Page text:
Mani — If that is so, why should one take up a body at all? I think the body is only for practicing some Karma Yoga (action). Who knows what one is doing! It only brings suffering and tribulation.
Sri Ramakrishna — When a gram falls on a heap of filth, it still sprouts into a gram plant.
Mani — So be it. Even then, aren’t there the eight bonds?
Sachchidananda is the Guru – liberation by the grace of the Guru
Sri Ramakrishna — Not the eight bonds, but eight fetters. But let them be there! By His grace, these eight fetters fall off all at once. You know what it is like? Just as all darkness is dispelled in a moment when a light is brought into a room that has been dark for a thousand years. The darkness doesn’t go bit by bit. Haven’t you seen the magician performing his feats? Making knots in a cord, he ties one of its ends to something and holds the other end in his hand. Then he shakes the cord once or twice. When he gives a jerk, all the knots in the cord untie. But others can’t untie a single knot, howsoever much they try. All the knots open in a moment by the grace of the Guru.
Sri Ramakrishna the agent of change in Keshab Sen
“Well, how has Keshab Sen changed so much lately? Tell me. He used to come here very often. He learned how to bow down here. One day I said to him, ‘Sadhus are not saluted the way you do it.’ One day I was going to Calcutta with Ishan in a carriage. He had heard many things about Keshab Sen. How beautifully Harish has expressed it: ‘All the cheques have to be cleared here. Only then will the bank cash them.’ ”(Thakur laughs.)
Mani listens to all this conversation in wonder. He has understood that Sachchidananda Himself clears the cheques in the form of the Guru.
His earlier story – instructions of the Naked One – one cannot know God
Sri Ramakrishna — Don’t reason. Who can know Him? The Naked One (Totapuri) said, ‘I have heard that this universe is created out of only a portion of God.’
“Hazra is inclined to reason a lot. He calculates that the world is created with so much, and so much is the remainder. When I hear his arithmetic, my head begins to ache. I know that I know nothing. Sometimes I think of God as good, and at other times bad. How can I know Him?”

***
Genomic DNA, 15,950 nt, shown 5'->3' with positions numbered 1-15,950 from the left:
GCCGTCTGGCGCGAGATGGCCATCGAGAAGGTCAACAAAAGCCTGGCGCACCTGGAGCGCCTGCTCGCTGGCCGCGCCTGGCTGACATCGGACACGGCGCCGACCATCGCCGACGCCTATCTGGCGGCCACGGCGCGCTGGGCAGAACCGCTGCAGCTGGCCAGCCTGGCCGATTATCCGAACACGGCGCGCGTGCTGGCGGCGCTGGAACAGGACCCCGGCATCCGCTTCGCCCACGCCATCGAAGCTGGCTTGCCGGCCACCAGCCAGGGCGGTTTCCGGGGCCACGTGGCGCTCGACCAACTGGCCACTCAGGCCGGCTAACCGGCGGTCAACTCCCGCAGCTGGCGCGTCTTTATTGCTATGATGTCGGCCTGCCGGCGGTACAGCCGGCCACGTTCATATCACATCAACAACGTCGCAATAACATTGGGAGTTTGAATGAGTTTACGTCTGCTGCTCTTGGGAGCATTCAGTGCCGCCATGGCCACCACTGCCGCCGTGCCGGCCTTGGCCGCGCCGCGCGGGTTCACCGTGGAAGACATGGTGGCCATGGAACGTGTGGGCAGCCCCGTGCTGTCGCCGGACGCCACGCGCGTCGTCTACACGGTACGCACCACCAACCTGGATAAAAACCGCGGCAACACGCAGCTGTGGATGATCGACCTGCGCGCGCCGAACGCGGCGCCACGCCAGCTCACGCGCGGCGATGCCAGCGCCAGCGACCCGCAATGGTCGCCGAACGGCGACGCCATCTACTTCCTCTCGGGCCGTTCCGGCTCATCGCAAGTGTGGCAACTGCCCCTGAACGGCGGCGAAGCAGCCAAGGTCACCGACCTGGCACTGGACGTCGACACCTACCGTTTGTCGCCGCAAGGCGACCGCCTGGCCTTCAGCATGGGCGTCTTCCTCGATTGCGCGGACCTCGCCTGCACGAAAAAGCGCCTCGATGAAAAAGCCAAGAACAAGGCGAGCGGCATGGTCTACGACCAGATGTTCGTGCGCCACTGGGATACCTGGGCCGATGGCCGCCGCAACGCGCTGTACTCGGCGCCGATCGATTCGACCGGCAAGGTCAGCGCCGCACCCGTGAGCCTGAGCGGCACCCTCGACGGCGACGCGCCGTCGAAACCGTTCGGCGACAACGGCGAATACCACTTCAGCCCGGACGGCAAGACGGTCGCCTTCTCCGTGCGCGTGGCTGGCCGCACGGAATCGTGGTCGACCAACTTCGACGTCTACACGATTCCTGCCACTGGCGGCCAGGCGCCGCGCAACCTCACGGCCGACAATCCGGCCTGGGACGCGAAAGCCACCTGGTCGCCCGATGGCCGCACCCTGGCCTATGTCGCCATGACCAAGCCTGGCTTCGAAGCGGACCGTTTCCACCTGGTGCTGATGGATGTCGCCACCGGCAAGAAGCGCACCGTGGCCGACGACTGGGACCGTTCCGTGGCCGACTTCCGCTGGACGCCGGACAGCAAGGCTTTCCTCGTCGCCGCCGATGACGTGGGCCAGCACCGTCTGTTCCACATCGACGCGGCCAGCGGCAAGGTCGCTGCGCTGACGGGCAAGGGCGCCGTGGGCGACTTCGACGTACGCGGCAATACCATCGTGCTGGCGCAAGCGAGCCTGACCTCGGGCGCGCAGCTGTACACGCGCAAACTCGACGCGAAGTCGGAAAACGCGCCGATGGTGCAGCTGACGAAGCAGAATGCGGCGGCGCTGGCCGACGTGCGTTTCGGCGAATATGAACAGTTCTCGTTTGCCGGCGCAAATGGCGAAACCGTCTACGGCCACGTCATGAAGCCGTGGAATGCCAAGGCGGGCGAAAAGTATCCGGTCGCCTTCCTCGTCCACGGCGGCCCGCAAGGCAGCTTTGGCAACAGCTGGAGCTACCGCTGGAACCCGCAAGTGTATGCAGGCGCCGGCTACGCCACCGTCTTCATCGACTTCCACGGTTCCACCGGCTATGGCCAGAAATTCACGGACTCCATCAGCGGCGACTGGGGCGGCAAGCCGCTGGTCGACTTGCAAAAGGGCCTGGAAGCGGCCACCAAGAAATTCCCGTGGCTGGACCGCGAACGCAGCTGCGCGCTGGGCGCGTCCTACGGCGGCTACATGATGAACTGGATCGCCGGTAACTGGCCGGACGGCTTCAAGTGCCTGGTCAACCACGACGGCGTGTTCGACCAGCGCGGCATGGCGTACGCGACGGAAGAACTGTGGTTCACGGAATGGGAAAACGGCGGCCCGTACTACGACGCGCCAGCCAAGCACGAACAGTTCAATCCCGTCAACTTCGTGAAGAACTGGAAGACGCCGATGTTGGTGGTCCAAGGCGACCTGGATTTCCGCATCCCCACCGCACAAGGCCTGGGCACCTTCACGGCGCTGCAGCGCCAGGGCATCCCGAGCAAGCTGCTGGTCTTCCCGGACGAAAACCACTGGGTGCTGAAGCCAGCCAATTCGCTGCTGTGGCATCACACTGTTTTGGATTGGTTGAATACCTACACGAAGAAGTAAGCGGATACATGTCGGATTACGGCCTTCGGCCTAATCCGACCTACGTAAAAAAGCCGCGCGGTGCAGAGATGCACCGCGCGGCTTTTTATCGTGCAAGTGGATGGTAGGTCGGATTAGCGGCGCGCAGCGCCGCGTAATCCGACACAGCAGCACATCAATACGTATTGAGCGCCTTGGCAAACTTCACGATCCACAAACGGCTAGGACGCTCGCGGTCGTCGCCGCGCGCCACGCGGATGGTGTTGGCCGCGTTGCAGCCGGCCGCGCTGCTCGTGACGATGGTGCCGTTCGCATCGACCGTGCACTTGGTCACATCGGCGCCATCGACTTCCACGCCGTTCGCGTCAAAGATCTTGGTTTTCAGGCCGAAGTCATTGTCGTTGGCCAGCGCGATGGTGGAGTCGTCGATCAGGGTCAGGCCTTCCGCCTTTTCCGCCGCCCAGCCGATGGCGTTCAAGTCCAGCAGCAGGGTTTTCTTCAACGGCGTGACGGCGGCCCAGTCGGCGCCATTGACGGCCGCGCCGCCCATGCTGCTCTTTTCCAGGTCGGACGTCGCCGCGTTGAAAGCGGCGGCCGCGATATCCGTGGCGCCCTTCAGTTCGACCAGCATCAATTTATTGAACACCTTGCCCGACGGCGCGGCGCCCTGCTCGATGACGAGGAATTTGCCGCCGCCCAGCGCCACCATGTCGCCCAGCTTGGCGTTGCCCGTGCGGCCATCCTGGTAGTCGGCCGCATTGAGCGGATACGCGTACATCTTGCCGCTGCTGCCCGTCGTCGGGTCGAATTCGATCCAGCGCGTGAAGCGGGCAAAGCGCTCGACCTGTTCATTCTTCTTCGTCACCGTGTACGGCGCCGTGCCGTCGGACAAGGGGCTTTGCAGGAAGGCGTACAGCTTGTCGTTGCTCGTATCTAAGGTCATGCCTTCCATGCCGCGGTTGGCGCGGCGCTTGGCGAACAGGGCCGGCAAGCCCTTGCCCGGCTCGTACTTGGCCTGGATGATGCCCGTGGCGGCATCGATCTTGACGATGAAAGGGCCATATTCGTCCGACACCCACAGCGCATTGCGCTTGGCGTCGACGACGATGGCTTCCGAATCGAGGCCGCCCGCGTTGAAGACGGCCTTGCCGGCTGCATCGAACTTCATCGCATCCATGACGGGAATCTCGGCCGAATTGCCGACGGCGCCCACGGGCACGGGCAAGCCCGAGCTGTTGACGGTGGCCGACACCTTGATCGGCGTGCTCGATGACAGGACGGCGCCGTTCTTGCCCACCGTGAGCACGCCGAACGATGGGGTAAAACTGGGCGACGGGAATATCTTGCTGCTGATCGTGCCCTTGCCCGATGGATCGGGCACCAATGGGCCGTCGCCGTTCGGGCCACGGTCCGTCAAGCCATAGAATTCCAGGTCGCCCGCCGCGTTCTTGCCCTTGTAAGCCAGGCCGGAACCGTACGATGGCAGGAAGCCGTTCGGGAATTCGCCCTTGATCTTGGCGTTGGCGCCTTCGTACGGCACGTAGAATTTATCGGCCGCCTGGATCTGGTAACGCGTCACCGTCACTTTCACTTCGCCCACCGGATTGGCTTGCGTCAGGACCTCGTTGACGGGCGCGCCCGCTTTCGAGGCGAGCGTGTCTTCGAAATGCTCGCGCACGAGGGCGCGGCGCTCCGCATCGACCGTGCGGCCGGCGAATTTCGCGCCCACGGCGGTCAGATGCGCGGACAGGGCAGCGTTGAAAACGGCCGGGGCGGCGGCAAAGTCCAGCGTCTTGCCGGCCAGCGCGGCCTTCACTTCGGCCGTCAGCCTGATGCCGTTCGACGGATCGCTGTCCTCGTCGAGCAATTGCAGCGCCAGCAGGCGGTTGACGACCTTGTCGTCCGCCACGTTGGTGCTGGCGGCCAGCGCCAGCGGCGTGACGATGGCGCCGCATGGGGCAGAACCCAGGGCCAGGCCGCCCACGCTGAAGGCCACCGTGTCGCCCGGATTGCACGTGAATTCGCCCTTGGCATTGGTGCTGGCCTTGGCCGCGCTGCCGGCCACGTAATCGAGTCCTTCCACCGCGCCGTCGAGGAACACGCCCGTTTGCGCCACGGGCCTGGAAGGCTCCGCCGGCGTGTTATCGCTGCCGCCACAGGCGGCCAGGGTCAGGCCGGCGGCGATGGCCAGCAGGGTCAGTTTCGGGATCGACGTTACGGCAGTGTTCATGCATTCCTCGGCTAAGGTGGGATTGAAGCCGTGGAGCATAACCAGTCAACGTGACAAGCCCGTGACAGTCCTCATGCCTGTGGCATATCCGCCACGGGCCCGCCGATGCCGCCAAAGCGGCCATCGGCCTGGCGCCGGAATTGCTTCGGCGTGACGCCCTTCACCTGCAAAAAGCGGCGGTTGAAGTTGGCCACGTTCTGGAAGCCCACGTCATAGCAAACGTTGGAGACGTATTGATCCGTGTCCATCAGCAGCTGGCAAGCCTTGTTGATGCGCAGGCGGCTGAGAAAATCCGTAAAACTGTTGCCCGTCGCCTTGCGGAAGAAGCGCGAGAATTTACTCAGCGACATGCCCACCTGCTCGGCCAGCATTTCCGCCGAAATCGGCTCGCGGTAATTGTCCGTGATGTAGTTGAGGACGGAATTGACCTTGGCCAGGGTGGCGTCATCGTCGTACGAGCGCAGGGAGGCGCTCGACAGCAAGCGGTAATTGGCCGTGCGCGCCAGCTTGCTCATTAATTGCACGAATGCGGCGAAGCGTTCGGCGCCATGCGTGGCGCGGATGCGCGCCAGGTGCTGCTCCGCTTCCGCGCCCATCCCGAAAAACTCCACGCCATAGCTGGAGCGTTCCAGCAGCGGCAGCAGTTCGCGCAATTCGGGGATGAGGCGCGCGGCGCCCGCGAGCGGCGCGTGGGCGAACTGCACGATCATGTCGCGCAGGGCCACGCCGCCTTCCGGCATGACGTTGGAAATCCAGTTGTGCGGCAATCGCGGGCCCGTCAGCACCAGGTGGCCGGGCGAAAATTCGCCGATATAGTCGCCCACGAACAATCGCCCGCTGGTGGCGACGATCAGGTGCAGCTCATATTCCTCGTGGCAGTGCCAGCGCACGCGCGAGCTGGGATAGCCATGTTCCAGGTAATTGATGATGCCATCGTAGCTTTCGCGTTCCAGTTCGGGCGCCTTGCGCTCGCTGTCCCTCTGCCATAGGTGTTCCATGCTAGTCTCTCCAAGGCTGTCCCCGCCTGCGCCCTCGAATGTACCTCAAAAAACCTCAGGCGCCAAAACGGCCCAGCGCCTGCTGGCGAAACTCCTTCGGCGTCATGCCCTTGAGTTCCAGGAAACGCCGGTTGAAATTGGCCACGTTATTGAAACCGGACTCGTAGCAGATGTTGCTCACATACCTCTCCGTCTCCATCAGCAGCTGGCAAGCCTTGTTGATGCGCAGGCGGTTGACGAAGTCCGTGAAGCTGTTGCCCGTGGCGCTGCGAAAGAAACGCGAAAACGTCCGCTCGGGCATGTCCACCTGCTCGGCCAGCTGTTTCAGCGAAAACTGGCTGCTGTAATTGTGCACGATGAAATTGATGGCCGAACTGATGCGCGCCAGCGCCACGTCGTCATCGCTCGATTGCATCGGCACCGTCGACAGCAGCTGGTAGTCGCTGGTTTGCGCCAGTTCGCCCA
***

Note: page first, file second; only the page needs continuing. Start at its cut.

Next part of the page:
Mani — True Sir, who can know Him? One knows Him only as far as one’s intellect can go, but he thinks he has understood it all. It is just as you say: An ant went to a mound of sugar. Just a grain of it filled the ant’s stomach. And yet it said, ‘Next time I am going to carry the whole mound to my home.’
Can one know the Lord? Self-surrender the only way
Sri Ramakrishna — Who can know Him? I don’t even try. I simply call, ‘Mother! Mother!’ Let Her do Her will. If it is Her will, She will let me know Her, otherwise not. I have the attitude of a kitten. A kitten only calls out, ‘Mew, mew.’ Its mother may place it anywhere – maybe in the kitchen or on the master’s bed. A little child only wants its mother. It doesn’t know of her riches. It doesn’t even want to know. All it knows is that it has a mother. So it doesn’t worry. The son of the housemaid also knows that he has a mother. When he quarrels with the son of the master of the house, he says, ‘I am going to tell my mother. I have a mother.’ I also have the attitude of a son.
Placing his hand on his chest and pointing to himself, Sri Ramakrishna says to Mani, “Well, is there anything here? What do you say?”
Mani is speechless as he looks at Thakur. Perhaps he is saying to himself, “Is the Divine Mother living in Thakur’s heart? Is it the Mother who has taken up his body for the good of mankind?”
 A saying of Tulsidas, a great sage and poet of India
 Believers in the non-dual Brahman
 The performance of japa a certain number of times each day, methodically increasing and decreasing the amount
 A wooden flute
 A saint who has attained supreme knowledge and sanctity
 An excellent physician; the name of the physician of heaven (according to Hindu mythology)
 An appellation of Goddess Durga
 Meaning the outer sheath, the body